Over the two decades before the COVID-19 pandemic, Cambodia underwent a significant transition, reaching lower middle-income status in 2015 and expressing the aspiration of attaining upper middle-income status by 2030. Driven by garment exports and tourism, Cambodia’s economy sustained an average annual growth rate of 7.7 percent between 1998 and 2019, making it one of the fastest-growing economies in the world.
In 2020, however, the crisis unleashed by COVID-19 negatively affected three main sectors of Cambodia’s economy, tourism, manufacturing exports, and construction, that contributed more than 70 percent of the country’s economic growth and provided 39 percent of its total paid employment in 2019. The economy in 2020 registered its worst performance since 1994, contracting by 3.1 percent.
Cambodia has adapted to COVID-19. Real growth is estimated to have reached 3 percent in 2021. The authorities have relaxed travel restrictions in an effort to sustain business activity. COVID-19 infections, which receded in the fourth quarter of 2021, have resurged since February 2022, caused primarily by the rapid spread of the Omicron variant. About 83 percent of the population have received two doses of COVID vaccines. Amid eased mobility restrictions, economic recovery is underpinned by a strong rebound in manufacturing, especially the garment, travel goods, footwear, and bicycle industries, and agriculture. Meanwhile, the recovery of the service sector and, especially, tourism -- an important source of employment -- remains sluggish.
A resurgence of new variants could disrupt economic recovery, despite continued strong external demand conditions. Since Cambodia is an energy and food net importer, rising energy and food prices due to the war in Ukraine could dampen consumer confidence and lower incomes, increasing poverty.
Cambodia has recently redefined the poverty line, using the most recent Cambodia Socio-Economic Survey for 2019/20, based on cost-of-basic need, and a common basket approach. The national poverty line in Cambodia is now riel 10,951 or is equivalent to US$2.7 (market exchange rate) per person per day. Under the new poverty line, about 18 percent of the population is identified as poor. Poverty rates vary considerably by area. The poverty rate is the lowest in Phnom Penh (4.2 percent), other urban areas (12.6 percent), and the highest in rural areas (22.8 percent).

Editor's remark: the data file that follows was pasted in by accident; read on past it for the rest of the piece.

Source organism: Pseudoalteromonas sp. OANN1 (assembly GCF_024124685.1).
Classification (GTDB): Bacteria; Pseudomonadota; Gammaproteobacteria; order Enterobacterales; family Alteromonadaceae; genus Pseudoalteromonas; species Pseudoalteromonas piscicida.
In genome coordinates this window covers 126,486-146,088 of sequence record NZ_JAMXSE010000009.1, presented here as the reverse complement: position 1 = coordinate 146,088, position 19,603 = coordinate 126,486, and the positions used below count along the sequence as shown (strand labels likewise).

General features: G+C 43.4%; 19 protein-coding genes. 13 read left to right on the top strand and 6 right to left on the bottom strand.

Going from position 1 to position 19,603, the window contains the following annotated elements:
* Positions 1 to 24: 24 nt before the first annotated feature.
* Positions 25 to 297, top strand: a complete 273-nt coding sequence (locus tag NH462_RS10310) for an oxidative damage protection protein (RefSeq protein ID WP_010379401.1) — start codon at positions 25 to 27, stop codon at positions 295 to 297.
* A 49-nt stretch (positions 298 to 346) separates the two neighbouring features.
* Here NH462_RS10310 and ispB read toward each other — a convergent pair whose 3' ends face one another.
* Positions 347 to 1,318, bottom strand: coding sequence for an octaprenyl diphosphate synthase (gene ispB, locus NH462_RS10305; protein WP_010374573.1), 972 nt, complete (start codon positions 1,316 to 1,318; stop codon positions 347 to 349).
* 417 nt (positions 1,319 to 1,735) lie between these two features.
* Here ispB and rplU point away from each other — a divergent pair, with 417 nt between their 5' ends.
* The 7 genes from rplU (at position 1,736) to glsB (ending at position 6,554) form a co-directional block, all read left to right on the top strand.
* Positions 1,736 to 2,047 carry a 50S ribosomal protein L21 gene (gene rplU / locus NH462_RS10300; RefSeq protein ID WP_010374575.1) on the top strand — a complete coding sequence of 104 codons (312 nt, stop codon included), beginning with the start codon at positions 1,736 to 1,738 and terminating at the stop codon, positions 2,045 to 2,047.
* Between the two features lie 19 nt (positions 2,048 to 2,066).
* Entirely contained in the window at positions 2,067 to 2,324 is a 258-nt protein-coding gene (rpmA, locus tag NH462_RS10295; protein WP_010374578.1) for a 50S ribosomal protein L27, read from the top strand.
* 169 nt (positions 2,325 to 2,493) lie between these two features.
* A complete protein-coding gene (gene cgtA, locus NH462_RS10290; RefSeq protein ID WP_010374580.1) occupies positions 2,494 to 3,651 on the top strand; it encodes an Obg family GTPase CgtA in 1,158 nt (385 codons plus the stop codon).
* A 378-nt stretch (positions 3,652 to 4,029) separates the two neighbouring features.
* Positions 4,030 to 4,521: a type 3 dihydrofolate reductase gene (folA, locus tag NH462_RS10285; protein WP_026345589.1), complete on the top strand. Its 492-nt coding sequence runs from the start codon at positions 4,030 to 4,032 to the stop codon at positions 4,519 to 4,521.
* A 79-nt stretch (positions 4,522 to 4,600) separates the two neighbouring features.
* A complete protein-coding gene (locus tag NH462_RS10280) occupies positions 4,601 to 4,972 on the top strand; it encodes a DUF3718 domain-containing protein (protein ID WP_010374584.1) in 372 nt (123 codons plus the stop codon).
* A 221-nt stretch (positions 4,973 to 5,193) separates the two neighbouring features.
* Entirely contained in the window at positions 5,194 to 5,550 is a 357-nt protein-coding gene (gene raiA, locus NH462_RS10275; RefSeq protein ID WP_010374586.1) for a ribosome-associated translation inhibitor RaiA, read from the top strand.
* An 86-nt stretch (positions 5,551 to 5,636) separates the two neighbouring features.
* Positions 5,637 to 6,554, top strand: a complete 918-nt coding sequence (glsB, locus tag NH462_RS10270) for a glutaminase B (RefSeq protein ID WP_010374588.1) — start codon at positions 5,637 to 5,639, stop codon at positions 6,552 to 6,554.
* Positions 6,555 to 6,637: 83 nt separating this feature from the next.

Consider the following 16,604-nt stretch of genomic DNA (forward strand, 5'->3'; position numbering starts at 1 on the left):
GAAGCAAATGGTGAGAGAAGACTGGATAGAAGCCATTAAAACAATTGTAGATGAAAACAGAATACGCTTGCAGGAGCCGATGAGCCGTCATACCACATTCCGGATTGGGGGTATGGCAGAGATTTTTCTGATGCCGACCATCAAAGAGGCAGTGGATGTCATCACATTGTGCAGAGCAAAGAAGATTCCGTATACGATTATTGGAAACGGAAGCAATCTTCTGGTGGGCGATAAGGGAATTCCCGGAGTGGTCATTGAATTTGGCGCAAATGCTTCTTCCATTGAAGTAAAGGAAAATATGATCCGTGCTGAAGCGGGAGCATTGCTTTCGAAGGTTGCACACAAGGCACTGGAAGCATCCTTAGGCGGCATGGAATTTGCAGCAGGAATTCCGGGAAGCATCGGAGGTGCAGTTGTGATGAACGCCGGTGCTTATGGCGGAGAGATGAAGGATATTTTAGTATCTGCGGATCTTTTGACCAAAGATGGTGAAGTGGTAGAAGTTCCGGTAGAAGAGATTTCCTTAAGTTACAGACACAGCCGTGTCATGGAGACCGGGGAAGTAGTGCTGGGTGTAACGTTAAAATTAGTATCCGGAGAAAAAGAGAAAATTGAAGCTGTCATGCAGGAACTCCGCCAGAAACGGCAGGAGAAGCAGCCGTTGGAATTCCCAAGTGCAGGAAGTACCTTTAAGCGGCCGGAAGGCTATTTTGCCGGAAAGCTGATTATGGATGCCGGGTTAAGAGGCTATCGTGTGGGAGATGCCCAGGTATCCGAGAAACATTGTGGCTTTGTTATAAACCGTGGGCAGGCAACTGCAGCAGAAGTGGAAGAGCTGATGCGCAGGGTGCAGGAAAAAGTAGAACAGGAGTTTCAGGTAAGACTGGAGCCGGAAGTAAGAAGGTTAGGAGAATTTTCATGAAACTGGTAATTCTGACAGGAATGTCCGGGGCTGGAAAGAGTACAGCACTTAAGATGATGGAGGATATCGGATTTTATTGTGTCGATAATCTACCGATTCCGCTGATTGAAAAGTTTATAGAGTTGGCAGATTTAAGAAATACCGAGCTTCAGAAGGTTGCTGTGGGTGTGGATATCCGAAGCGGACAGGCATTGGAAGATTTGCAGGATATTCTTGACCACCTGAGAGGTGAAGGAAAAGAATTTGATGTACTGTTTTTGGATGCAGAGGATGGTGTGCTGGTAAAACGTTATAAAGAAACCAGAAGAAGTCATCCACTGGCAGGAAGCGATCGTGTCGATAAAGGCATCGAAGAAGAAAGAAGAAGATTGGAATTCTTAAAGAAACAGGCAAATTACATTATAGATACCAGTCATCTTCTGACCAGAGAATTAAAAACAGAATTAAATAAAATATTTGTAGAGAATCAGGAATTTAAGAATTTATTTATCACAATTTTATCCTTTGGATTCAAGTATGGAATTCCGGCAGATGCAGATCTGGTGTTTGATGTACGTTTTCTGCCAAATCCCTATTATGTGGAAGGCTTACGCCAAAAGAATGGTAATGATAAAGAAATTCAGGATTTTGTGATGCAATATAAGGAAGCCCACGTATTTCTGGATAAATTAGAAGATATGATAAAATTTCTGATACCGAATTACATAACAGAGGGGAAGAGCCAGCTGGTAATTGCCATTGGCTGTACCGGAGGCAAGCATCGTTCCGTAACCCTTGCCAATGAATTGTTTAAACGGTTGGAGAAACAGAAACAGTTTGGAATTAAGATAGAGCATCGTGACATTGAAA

Over the period 2009-2019/20, poverty rates declined by 1.6 percentage points per year, driven substantially by rising labor (especially wage) earnings. However, the COVID-19 pandemic caused more rising unemployment and increased poverty and inequality. The scale up of social assistance to poor and vulnerable households, launched in June 2020, has moderated income losses due to the pandemic. The increase in the poverty rate in 2020 is projected to have been limited to an increase of 2.8 percentage points.
Poverty remains higher than pre-pandemic. The results of a High Frequency Phone Survey of Households show that employment has yet to return to pre-pandemic levels. The negative impacts of the pandemic on non-farm family businesses remain substantial, caused mainly by weak consumer demand. Nearly half of households report declines in income between December 2020 and March 2021. This suggests that a proportion of households that are negatively affected by COVID-19 continue to suffer from income loss, which could lead to an increase of poverty.
Cambodia has made considerable strides in improving health outcomes, early childhood development, and primary education in rural areas. Life expectancy at birth has risen from 58 years in 2000 to 70 years in 2020. The maternal mortality ratio per 100,000 live births has decreased from 351 in 2005 to 160 in 2017; the under-five mortality rate has decreased from 106.3 per 1,000 live births in 2000 to 26.6 per 1,000 in 2019; and the infant mortality rate has fallen from 78 per 1,000 live births in 2000 to 22.8 per 1,000 in 2019. Despite the progress in health and education outcomes, human capital indicators lag other lower middle-income countries. In 2020, a child born in Cambodia would be expected to be only 49 percent as productive when grown as she or he could be if she or he enjoyed full quality education, good health, and proper nutrition during childhood. An estimated one in three children under the age of five suffer from stunting and only 36 percent of children between three and five years old are enrolled in early education. In 2021, net enrollment rates for primary, lower secondary, and upper secondary sub-sectors reached 91.9 percent, 60.7 percent, and 32.2 percent, respectively. The net preprimary education enrollment rate for five-year-olds rose from 24.6 percent in 2004 to 61.08 percent in 2021. As of 2020, 15 percent of Cambodia’s population (2.5 million people) did not have access to improved water, and 23 percent (3.8 million people) did not have access to improved sanitation.
Key reforms are needed for Cambodia to sustain pro-poor growth, foster competitiveness, sustainably manage natural resource wealth, and improve access to and quality of public services. Cambodia continues to have a serious infrastructure gap and would benefit from greater connectivity and investments in rural and urban infrastructure. Further diversification of the economy will require fostering entrepreneurship, expanding the use of technology, and building new skills to address emerging labor market needs. Accountable and responsive public institutions will also be critical. The quality of human capital will be of utmost importance to achieve Cambodia’s ambitious goal of reaching middle-income status by 2030.
Last Updated: Mar 29, 2022